It has been over two months since our return from Israel, but some of the experiences are still vivid in my mind. Pictures and conversations with my husband call to mind forgotten details as I continue writing about our amazing journey.
Our trip was nearly halfway over when we arrived in Jerusalem. After visiting the church that now stands at Gethsemane, we climbed on the bus for a short drive to the Garden Tomb. It is one of several possible locations for Jesus’ burial and resurrection.
Debarking from the bus, we walked along bustling city streets to the Garden Tomb entrance. We followed a quiet path between two stone walls and passed through a tunnel of vines.
It was as if we had entered a different world. In the midst of busy Jerusalem, a peaceful garden bloomed.
Our tour guide, Mika, introduced us to a young American named Laura, who guided our group on a tour of the historic site. She led us through the garden to a covered observation area where we sat down. Other tour groups gathered in nearby seating areas.
Laura explained why this garden is the likely site of Jesus’ death, burial, and resurrection. She pointed out a stone outcropping reminiscent of a skull shape. Could this be the Place of the Skull the Bible mentions?
“…he went out, bearing his own cross, to the place called The Place of a Skull, which in Aramaic is called Golgotha.” John 19:17
It seemed incongruous to look below what many consider to be Calvary and see a parking lot full of buses.
We appreciated having a knowledgeable Christian guiding us. Laura’s clear presentation did not attempt to give more assurances than the evidence warranted. She simply presented the facts.
Our attention turned toward Jesus’ burial as Laura held up diagrams of the tomb.
Then she invited us to come and see the tomb for ourselves. We followed the winding path to a section of the garden set aside for prayer, worship, and contemplation.
Having seen similar tombs near Mt Carmel, we knew what the entrance would look like. Because the tomb is quite small, only a few people could enter at a time. We lined up and waited for our turn.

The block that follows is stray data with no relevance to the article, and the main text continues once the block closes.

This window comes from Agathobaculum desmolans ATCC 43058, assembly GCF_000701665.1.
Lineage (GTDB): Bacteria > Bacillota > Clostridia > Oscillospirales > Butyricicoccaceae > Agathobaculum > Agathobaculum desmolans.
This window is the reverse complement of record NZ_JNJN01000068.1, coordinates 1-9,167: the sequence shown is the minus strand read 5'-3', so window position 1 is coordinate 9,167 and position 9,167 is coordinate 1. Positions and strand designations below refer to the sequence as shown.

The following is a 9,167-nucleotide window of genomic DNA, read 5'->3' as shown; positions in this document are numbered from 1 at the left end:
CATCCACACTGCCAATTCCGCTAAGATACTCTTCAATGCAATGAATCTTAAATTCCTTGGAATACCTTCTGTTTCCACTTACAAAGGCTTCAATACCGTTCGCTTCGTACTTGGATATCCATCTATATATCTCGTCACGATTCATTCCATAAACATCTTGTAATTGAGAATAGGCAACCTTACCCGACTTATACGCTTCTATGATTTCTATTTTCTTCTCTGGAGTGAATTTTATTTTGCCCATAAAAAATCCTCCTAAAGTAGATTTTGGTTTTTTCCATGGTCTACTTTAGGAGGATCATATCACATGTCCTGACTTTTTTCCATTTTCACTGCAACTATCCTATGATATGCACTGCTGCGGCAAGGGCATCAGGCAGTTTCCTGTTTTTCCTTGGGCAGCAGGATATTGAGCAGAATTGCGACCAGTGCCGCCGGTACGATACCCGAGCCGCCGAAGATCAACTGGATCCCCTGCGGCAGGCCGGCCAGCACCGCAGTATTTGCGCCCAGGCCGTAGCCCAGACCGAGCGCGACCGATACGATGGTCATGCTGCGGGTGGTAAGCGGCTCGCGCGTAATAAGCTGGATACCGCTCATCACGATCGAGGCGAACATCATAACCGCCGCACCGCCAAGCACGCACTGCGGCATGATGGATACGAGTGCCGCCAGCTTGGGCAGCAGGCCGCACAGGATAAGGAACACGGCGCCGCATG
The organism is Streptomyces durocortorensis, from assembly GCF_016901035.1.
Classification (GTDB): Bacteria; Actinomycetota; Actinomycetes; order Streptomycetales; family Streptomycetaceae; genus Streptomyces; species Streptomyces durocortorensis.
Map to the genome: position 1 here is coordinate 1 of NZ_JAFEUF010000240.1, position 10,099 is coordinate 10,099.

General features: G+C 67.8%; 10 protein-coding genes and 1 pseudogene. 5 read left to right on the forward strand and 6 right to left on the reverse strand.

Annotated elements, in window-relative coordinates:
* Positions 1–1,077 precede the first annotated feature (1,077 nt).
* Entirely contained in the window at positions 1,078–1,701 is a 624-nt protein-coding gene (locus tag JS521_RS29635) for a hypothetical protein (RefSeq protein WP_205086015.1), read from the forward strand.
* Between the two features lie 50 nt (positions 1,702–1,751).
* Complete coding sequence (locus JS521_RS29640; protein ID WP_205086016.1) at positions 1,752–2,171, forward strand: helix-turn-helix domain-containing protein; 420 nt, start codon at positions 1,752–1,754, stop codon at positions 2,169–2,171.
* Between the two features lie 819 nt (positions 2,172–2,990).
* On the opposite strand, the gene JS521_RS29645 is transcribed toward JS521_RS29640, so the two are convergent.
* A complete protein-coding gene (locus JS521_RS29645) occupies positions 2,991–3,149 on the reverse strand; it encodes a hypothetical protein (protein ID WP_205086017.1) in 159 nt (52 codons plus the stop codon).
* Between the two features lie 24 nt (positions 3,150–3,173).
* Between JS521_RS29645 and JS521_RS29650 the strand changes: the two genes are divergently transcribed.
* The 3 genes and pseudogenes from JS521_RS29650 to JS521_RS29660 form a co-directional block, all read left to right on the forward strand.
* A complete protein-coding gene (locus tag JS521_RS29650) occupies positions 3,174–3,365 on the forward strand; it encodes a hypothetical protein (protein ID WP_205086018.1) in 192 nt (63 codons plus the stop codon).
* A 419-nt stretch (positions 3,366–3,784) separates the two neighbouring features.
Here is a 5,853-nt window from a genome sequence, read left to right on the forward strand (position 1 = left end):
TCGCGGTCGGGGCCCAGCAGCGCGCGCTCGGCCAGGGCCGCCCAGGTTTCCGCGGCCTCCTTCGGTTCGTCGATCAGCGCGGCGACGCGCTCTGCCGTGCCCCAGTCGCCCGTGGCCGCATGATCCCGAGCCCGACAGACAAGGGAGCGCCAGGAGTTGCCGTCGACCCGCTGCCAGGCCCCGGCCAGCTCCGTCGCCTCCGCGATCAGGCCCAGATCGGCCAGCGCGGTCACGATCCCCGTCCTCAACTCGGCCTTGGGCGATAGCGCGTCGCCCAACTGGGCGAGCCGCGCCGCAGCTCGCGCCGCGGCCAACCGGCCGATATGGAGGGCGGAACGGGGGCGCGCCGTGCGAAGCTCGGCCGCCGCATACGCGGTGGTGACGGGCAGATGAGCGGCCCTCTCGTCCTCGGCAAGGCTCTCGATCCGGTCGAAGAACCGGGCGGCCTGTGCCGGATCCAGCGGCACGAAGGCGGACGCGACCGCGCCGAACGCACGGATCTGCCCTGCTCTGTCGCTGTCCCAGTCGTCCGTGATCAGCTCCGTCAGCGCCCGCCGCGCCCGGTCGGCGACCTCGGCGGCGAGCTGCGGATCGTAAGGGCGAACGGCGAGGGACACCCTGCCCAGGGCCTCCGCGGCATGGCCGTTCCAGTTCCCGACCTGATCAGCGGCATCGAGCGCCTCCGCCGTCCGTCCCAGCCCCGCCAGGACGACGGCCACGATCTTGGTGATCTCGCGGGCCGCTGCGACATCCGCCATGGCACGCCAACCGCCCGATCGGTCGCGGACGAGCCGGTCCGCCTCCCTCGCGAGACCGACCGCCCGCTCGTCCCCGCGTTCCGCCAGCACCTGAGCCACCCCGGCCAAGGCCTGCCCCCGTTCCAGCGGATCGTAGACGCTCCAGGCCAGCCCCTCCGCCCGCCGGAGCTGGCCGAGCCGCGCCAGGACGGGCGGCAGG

Upon reaching the entrance, we ducked our heads and went inside. To our right was a stone shelf where Jesus’ body would have been placed. Aside from other tourists, the tomb was empty!
Being inside the tomb emotionally affected many people. Inside the small chamber, some knelt on the hard stone floor, weeping and praying.
We quietly exited the small cave. As we waited for the rest of our group to join us, it was neat to imagine this area 2,000 years ago. It may have looked very much like it did on this Wednesday afternoon.
Once our group was reunited, we wound our way to the exit. Back on the bus, we headed to the Prima Park Hotel, where we would stay for our remaining nights in Israel.
Along the way, Mika outlined our plans to rise early the next morning and tour the old area of Jerusalem on foot. We would start at The Western Wall, tour a tunnel beneath it, and stop by the Pool of Bethesda. She would lead the main part of the group on a tour of the Via Dolorosa. Meanwhile, we would explore the City of David with our pastor. It was sure to be a wonderful adventure.
Don’t miss out on the rest of our journey. If you missed the first half of the blog series, click here to read about our first day in Israel. You can find links to all the posts in this series by clicking here.